The whole space traffic management issue is getting greater awareness right now. I won’t say there are any answers or suggested changes on how it’s handled. The satellite industry has long been used to coordinating amongst themselves. No one has indicated “you cannot operate all of these satellites safely” — there just needs to be sufficient spacing [in orbital altitude].
Military interest in small satellites
As some countries deploy anti-satellite capabilities, the DoD is deploying plans to protect its ability to communicate and gather information. One element of that resiliency plan is to utilize the capability of commercial satellites, so that there are such a large number of satellites either used or capable of being used by DoD that it would be impossible to shut down their ability to communicate and observe from space short of destroying the space environment for all nations. They need to have the ability to have imagery of what is happening on the battlefield or other areas of potential conflict, as well as communicating down to the individual soldier level.
Cybersecurity for satellites
Our members have been deploying tech to make sure they are not capable of being hacked. There are different types of satellites that are deployed, so we have put together a set of principles — none that I think are unique to satellites. Each company works toward ensuring they are compliant with the principles [including voluntary information sharing]. There is such heightened sensitivity, especially from a customer’s perspective. It tends to be handled on a company basis. We don’t have a set of requirements.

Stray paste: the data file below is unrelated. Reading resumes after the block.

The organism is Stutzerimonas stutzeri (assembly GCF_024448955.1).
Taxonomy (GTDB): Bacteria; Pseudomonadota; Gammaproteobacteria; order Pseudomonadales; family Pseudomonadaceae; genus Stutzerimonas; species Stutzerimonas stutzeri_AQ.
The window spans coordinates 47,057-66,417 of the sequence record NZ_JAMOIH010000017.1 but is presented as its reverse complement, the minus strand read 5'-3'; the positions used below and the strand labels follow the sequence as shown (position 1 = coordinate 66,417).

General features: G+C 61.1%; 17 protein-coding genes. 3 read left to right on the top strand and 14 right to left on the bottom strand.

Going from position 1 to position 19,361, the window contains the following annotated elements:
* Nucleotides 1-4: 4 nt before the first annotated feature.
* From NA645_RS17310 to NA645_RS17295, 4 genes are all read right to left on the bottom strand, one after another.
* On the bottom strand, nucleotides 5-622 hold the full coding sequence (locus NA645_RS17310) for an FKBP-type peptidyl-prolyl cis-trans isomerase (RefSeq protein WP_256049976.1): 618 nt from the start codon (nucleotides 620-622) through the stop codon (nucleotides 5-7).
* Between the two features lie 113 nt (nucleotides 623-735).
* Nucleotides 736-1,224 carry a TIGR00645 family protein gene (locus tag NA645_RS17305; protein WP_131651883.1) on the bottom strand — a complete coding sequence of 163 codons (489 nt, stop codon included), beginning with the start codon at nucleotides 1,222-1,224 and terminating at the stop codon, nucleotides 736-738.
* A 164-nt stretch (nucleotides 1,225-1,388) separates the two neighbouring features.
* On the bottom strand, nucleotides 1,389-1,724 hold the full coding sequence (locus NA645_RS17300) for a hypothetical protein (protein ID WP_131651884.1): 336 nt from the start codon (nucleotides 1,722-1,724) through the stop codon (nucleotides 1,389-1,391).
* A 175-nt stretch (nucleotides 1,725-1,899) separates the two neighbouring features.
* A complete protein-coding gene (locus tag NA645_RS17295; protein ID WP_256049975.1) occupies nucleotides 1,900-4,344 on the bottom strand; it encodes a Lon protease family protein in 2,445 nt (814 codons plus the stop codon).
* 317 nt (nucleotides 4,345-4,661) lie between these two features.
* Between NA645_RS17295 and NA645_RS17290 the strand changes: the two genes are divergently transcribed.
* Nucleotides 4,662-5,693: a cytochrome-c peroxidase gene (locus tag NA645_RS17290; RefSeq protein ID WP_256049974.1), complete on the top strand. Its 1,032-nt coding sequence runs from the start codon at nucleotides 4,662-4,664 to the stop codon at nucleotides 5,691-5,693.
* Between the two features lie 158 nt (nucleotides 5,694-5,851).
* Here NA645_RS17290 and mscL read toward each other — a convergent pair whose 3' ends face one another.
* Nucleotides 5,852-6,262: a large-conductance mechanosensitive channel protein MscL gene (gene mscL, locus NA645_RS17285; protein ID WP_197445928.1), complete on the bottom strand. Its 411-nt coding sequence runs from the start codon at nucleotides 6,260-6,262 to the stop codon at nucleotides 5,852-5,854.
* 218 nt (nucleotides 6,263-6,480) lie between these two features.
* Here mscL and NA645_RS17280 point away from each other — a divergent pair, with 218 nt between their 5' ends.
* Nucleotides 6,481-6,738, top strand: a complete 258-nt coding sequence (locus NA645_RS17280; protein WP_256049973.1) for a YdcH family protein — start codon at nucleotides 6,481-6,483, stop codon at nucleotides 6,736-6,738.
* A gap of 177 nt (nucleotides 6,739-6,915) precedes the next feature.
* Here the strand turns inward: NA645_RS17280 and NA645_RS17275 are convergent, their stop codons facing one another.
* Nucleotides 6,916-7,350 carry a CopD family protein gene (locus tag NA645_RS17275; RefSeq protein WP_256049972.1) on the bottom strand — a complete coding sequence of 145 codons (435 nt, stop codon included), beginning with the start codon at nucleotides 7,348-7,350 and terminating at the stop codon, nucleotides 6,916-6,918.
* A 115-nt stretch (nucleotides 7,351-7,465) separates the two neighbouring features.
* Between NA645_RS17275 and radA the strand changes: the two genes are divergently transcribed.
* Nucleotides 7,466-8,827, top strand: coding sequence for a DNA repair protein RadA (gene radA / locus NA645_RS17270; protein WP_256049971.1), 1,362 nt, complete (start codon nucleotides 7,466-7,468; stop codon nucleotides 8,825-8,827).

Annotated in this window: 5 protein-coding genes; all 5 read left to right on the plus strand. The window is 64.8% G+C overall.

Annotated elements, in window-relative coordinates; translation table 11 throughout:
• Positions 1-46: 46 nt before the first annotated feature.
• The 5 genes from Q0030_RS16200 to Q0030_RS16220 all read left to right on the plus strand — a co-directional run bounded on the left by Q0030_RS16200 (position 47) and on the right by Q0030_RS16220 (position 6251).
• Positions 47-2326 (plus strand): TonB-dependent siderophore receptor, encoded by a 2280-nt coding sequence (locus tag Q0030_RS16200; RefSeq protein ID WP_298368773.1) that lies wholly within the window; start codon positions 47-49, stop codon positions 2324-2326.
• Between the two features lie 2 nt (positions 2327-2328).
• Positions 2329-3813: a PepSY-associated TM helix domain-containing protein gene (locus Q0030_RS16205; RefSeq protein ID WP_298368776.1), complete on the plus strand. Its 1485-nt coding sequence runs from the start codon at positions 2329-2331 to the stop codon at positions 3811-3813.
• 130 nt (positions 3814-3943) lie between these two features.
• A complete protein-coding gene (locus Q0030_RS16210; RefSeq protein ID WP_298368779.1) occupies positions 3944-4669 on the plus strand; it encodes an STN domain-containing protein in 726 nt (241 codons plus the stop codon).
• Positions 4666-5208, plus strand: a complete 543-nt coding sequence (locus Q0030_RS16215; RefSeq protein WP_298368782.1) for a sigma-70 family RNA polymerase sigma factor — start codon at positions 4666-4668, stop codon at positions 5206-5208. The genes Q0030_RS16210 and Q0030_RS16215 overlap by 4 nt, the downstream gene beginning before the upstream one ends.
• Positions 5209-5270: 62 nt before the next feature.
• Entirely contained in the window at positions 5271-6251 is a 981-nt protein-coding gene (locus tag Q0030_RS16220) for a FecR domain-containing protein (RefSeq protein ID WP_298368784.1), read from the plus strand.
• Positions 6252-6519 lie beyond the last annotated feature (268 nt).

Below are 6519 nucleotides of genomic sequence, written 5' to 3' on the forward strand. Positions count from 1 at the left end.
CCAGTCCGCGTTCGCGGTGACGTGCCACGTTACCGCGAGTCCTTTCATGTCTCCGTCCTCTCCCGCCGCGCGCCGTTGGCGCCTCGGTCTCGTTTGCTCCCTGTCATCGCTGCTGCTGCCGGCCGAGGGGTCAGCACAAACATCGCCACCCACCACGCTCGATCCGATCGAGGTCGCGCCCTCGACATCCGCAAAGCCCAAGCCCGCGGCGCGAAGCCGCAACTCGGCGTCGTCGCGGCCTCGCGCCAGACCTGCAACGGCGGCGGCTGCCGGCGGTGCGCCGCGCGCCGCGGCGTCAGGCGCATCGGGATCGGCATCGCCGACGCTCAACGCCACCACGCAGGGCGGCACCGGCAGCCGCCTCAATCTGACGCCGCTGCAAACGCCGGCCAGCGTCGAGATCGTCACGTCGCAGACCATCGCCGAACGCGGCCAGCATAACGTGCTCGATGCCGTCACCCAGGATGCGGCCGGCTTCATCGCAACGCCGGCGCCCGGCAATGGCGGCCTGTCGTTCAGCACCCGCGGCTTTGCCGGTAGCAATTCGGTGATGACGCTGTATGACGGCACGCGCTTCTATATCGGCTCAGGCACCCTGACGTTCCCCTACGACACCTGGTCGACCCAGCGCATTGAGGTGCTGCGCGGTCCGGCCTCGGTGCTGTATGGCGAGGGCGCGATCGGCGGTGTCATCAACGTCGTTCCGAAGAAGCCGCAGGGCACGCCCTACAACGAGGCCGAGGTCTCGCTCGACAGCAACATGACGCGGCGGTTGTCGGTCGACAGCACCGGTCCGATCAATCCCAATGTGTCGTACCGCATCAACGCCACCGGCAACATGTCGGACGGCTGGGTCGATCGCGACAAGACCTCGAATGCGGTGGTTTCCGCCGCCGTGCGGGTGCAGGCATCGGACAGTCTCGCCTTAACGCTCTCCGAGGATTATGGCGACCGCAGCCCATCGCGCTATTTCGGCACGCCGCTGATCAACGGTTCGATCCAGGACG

It is critical that exchanged information be confidential, secure, and used only for purposes of strengthening security and combating bad actors. Information about threats, mitigations, business processes, or capabilities is competitively sensitive and, in the wrong hands, can aid bad actors.
Trump and tech trade
Prior to the reform of the [U.S. State Department’s International Traffic in Arms Regulations], commercial satellites and many components were restricted from sale outside the country by U.S. manufacturers. In 2014 those limits were modified, providing U.S. companies much greater latitude to compete in the international market. There remain restrictions on Earth imaging companies, however, and we are working with our members to seek to remove those limits. There are limits on the clarity of imagery that companies show — and limits on the aperture size of satellites that can be exported. There comes a point where a technology is available outside the U.S., so it is not affecting any intellectual property or security concern. If one can buy the same tech in Europe, it doesn’t really benefit to keep American companies from selling it. With the current administration’s push for creating jobs, they will want to ensure that American manufacturers are on equal footing with their foreign competitors, so we think there is an opportunity for us to be able to move it up on their list of priorities, so at least the discussion would happen. ★
POSITION: President of the Satellite Industry Association since December 2014
NOTABLE: Spent a decade as president of the Wireless Infrastructure Association trade group; former CEO of Reston, Virginia-based SquareLoop, which provided location-based communication services; former CEO of Shared Spectrum Co. of Virginia, which helps government and private-sector customers apply radio frequencies efficiently in their communications
AGE: 62 RESIDENCE: Great Falls, Virginia
EDUCATION: Law degree from Georgetown University. Bachelor of Science in public administration from University of North Dakota